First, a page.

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Julie the Musical | The Other Palace

Julie D’Aubigny has gone down in history for many reasons, and not all of them the most sensible. Openly bisexual in the 17th Century, this famous French Opera singer has become known for pushing against boundaries. From donning more masculine attire to challenging multiple men to sword fights, Julie certainly turned a few heads back in the day. Strong, sensational and not the least bit chaotic, this show has given sense to the word ‘revival’ as Julie is reborn to tell her story the way she wanted it told (it is her show after all, isn’t it?)


With a fantastic cast of four (Abey Bradbury, Sam Kearney-Edwardes, Melinda Orengo and Zachary Pang) and brilliant aptitude for multi-rolling, this musical about defying the odds brought tears as well as uproars of laughter. Every cast member is exceptionally gifted in music as they each get the opportunity to play several instruments. The group regularly rotate around a few instruments - electric guitar, bass guitar, drums, percussions, and a cello - showcasing brilliant musicianship. However, the lack of consistency is quite apparent in this practice, and is further replicated in the storyline.


As Julie tells her story, there is more than one occasion where she breaks the fourth wall by saying ‘let me explain.’ Although quite effective in showcasing the chaotic nature of the character, it also slams the breaks on our understanding of the timeline. However, one cannot remove from the merit of the laughter generated by this practice as it was, all-in-all, an enjoyable experience. It must also be underlined that the fourth wall is broken a lot in act one, making for some moments that felt simultaneously intriguing yet unsettling, especially the Pantomime scenes. Although quite hilarious on the face of it, and no doubt adding to the chaotic nature of the show as you never quite know what to expect, the overall utility of it in the storytelling seems to have gotten lost.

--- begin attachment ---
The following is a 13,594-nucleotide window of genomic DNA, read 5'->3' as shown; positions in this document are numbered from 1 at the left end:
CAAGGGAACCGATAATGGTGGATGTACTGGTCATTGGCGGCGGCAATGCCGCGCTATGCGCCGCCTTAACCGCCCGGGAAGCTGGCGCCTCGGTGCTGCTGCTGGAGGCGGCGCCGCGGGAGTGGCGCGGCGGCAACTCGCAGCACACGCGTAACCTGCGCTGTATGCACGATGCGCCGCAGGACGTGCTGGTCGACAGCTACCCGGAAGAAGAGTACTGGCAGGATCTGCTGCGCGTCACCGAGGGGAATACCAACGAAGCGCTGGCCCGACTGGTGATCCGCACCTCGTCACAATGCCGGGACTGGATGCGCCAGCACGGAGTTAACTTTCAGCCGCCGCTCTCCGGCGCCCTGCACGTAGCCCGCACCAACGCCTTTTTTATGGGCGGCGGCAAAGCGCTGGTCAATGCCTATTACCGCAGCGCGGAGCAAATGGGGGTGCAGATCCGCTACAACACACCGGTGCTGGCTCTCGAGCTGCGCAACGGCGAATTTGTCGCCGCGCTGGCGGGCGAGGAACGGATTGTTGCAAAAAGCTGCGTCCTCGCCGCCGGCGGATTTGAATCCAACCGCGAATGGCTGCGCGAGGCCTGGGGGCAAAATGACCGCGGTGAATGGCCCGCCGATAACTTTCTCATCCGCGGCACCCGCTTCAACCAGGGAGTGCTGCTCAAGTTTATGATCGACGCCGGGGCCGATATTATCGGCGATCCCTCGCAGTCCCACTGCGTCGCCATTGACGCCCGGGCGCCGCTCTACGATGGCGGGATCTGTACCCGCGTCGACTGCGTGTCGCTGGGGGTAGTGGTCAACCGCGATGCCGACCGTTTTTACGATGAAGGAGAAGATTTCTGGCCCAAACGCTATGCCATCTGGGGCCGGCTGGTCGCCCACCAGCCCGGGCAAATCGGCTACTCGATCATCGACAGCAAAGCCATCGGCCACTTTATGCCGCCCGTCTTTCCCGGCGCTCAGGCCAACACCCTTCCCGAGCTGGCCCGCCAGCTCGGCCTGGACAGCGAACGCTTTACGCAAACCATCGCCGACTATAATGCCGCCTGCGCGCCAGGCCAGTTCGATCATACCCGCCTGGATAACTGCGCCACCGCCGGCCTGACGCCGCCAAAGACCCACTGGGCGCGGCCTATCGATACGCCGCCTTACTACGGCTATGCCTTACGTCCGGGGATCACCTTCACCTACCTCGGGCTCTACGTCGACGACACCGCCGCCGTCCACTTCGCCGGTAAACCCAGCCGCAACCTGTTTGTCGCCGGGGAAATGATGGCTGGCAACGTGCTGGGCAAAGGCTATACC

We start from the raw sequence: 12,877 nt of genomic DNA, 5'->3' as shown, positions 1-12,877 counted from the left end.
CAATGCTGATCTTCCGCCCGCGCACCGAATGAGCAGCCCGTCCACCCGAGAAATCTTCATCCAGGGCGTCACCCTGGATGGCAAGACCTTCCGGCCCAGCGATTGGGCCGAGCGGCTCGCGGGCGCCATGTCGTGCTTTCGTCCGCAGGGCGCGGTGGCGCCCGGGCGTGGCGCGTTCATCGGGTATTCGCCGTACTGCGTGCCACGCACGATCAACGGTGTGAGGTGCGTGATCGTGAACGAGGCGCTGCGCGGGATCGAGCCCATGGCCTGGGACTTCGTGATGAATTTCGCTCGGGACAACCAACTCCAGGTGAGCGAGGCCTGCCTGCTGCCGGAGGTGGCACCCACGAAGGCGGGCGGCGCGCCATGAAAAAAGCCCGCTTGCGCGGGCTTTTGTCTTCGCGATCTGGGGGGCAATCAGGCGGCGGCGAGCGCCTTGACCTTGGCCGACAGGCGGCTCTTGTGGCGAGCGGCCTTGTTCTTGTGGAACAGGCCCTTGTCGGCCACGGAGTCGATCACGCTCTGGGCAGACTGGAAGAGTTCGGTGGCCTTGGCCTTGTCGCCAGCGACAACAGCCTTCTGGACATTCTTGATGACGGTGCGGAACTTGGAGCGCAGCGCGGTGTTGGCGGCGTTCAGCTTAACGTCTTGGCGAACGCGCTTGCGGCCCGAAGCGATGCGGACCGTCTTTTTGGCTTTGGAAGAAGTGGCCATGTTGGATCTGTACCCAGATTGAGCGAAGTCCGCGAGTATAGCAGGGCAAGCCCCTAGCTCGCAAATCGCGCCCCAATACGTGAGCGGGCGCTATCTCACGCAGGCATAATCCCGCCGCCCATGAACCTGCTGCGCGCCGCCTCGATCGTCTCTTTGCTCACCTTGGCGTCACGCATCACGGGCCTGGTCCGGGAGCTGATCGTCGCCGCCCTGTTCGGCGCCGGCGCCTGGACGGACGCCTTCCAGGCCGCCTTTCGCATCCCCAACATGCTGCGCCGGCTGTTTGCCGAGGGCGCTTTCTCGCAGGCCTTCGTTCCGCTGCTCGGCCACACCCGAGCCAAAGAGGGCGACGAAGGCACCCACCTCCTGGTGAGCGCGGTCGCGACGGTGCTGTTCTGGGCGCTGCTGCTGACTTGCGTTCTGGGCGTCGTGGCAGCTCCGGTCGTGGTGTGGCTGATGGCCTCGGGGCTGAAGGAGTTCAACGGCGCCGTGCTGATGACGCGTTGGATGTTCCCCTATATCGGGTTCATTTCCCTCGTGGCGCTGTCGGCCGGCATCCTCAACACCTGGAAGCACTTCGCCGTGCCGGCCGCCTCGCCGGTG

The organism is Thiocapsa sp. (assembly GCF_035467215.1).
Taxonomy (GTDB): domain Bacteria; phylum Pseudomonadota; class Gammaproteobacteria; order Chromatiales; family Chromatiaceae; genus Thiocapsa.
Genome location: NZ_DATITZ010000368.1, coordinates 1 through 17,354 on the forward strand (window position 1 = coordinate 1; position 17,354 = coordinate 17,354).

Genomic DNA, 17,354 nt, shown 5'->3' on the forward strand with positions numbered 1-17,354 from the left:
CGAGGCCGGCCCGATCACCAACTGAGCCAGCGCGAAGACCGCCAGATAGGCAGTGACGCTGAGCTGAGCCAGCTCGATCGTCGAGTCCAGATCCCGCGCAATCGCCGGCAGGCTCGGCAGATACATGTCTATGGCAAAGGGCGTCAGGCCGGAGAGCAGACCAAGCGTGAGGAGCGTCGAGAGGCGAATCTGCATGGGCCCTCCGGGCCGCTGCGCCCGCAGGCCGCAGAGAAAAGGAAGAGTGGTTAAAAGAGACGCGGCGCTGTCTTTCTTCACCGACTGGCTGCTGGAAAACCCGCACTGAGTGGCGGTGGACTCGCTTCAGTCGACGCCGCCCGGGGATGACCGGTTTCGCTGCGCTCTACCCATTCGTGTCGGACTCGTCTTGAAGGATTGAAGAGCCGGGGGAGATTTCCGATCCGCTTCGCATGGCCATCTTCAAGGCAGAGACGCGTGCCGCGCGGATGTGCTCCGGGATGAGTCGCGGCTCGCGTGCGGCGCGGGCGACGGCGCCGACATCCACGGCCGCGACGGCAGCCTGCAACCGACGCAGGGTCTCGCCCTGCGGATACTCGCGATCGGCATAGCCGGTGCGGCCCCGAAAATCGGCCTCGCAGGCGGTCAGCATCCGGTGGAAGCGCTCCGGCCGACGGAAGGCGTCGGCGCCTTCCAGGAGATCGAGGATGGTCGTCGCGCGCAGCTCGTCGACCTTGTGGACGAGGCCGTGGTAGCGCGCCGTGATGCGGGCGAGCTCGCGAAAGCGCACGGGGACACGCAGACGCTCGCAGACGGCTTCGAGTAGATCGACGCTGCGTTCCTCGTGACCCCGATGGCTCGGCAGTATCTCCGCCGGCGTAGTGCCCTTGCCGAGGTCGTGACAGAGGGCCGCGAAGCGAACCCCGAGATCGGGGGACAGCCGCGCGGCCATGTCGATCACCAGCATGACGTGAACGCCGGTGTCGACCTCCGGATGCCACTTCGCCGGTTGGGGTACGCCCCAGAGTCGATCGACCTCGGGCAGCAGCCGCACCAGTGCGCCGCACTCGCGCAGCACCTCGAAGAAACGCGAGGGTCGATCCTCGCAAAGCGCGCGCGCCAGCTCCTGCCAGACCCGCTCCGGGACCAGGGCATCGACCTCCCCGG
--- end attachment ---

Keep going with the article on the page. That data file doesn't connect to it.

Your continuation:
The style of the music is very much rock and upbeat, fairly reminiscent of the music of Six the Musical. Although it is overall an enjoyable soundtrack, it would have been nice to see more experimentation with Julie’s operatic voice, for which there was ample opportunity as most of the music leans towards sung prose rather than the traditional song. This being said, Kearney-Edwardes as Julie slayed in every sense of the word, delivering the most exceptional performance with impeccable comedic timing and enchanting vocals.


The set design and costume very effectively drew parallels from modern styles whilst staying as true to historical accuracy as possible. Both also stayed true to representing the chaotic nature of Julie’s life, showcasing broken arches and half dyed curtains, further reflected in the costumes, which combined modern jeans and boots with corsets.


All things considered, this show certainly has a strong message to convey as well as a good score and book. Moving forward, as this show deserves to be appreciated by large audiences, the book could do with some refining so as to keep the chaos but avoid the confusion, especially towards Act 2.


Julie the Musical runs at The Other Palace until 30th June. For more information and tickets, you can follow the link here.


⭐️⭐️⭐️⭐️ (4*)


Gifted tickets in return for an honest review | photography by Ben Wilkin

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